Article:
Archive for April, 2012

A Wayward Orchard A poem written by Luke Witington for Michael Forster’s print “The Orchard”

Image

A wayward orchard.

Derelict almond trees at dusk,

Tendrils swishing and swaying

Scratching with vagueness,

The misty outline of a lake,

Dissolve in tumbleweeds

Of fog and forgetfulness.

Trees surviving from an orchard’s life,

Glide in grey veils of ghostly foliage,

Melt into smudges of passing darkness,

Cradle the fading light in stark branches,

Fog erases the blades of grass, crumbling into mist

As they arch at the waters’ edge.

Banks of tumbling ridges of grass

Sweep into much wider, watery departures,

Drain into unswerving memory,

The farthest away of the lakes,

Drifts on, past the unknown inlets,

A long sky sketches to the farthest shore of the mind.

Luke Whitington.

The spoken word adds another element to this beautiful piece by Michael Forster.

There are a number of other poems written by Luke Witington and they can be read when you visit the gallery to see the exhibition.

See you there

Helen Harwood

t/a Fairview ArtSpace

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Michael Forster – “Works on Paper”

Michael’s exhibition opened Wednesday 11th April and has created a lot of interest since.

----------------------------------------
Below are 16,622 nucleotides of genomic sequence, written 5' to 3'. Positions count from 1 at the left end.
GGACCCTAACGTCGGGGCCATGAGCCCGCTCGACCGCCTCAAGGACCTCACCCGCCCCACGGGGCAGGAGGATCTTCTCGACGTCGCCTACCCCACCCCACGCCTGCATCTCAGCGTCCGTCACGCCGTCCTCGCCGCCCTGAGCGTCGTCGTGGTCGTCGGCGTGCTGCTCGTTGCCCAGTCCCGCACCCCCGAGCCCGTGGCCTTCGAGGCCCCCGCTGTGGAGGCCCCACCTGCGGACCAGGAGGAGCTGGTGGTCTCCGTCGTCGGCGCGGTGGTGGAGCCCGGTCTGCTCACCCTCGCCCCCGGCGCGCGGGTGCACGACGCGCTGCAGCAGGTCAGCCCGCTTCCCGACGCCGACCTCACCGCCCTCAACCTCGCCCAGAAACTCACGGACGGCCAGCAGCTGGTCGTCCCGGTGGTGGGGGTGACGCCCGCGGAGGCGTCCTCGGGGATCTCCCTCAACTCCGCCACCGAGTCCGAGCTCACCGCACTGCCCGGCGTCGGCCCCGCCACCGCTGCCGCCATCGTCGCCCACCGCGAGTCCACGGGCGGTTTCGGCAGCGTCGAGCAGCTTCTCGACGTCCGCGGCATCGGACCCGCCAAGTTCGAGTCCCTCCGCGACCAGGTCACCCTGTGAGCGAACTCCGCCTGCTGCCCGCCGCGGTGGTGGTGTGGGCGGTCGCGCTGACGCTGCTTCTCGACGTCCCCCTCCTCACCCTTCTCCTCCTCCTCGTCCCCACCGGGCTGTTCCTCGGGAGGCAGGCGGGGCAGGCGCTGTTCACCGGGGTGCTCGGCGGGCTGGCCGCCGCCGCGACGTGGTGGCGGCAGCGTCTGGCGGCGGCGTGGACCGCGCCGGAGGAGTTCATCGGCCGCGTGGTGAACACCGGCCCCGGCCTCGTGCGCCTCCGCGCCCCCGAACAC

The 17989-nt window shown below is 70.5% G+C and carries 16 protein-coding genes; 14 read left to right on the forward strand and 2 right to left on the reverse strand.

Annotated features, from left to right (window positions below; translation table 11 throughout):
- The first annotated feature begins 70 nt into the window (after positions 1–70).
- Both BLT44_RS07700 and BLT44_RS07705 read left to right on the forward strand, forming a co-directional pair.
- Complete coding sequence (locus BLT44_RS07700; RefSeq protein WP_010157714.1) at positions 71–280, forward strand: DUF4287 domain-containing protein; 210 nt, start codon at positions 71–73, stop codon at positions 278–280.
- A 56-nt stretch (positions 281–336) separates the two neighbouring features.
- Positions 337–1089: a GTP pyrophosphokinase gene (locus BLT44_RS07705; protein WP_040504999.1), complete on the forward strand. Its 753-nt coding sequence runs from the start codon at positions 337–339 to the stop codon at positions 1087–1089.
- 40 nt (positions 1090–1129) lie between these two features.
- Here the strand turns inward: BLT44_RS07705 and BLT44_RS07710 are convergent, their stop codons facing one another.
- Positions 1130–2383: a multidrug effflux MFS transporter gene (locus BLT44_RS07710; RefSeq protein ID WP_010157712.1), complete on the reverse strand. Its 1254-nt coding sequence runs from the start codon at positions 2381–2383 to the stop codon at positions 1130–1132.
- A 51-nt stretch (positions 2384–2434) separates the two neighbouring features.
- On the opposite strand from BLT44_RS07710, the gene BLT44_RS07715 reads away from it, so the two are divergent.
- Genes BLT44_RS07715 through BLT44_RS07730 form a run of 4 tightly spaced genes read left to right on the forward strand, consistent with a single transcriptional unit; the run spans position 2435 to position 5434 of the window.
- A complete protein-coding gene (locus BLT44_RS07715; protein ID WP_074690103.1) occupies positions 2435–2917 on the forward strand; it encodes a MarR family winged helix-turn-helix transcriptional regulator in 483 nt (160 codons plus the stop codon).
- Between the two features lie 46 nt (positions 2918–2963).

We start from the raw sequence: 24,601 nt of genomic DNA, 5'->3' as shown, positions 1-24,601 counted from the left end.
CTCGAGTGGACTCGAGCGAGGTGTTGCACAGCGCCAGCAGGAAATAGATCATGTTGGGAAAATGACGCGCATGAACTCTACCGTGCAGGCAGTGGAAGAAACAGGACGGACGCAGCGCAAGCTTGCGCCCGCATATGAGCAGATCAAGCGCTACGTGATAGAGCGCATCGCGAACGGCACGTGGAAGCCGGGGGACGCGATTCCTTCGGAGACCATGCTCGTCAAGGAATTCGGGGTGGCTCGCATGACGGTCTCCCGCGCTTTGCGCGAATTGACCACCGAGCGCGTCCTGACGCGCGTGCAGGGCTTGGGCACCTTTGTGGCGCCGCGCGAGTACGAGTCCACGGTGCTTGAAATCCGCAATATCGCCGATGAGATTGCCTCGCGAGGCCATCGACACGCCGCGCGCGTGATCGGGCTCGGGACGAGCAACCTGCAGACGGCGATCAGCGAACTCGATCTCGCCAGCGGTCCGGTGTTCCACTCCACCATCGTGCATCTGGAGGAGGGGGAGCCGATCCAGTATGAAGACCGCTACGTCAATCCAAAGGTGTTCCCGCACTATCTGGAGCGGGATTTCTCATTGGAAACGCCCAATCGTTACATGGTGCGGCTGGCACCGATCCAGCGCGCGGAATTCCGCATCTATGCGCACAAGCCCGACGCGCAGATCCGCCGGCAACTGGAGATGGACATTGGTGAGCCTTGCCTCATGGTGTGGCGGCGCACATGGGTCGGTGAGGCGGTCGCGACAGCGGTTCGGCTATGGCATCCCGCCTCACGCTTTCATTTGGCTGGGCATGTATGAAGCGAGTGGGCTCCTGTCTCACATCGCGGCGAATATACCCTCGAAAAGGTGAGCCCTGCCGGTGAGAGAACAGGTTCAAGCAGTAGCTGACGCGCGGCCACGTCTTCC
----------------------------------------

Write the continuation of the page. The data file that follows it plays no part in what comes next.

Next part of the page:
The exhibition runs till 14th may and I encourage you to come and visit before then.

Statement by the artist regarding print making:

 

As Edgar Degas once said “photography is a useful tool.”

 

The development of the digital photographic processes represents a dream-come-true for the reflective artist.

 

Transpositions from live or imagined images to traditional art mediums and back to the digital palette and so forth open up vast horizons for artistic expressions and feelings and must be considered as part of art processes. Etching and lithographic processes historically became a medium of image expression, both were invented as means of printing the written word and were adapted by the artists to reproduce images.

 

When photo plate printing first became available to the publishing industry many artists turned to multi-negative printing techniques, involving silk screen methodology in making their work.

 

The digital medium opens up endless possibilities without having to utilise gnarly chemical processes in dark rooms or polishing with poisonous inks and dyes.

 

Digital processes for art making are more akin to lithography than etching with the stone being replaced by just about anything that will help create the image, even thin air.

 

My images aim to show that new technology still applies to classic images – the prints are created to serve my ink printer.

 

I look for images that are somehow iconic – that seem familiar. I search for images that exist somewhere in the ethos to be discovered, or uncovered. In this search I am inspired by how Michelangelo found his subjects buried in the stone of his sculptures. If art is eternal then this is where those images exist.

 

Making art is a metaphysical experience.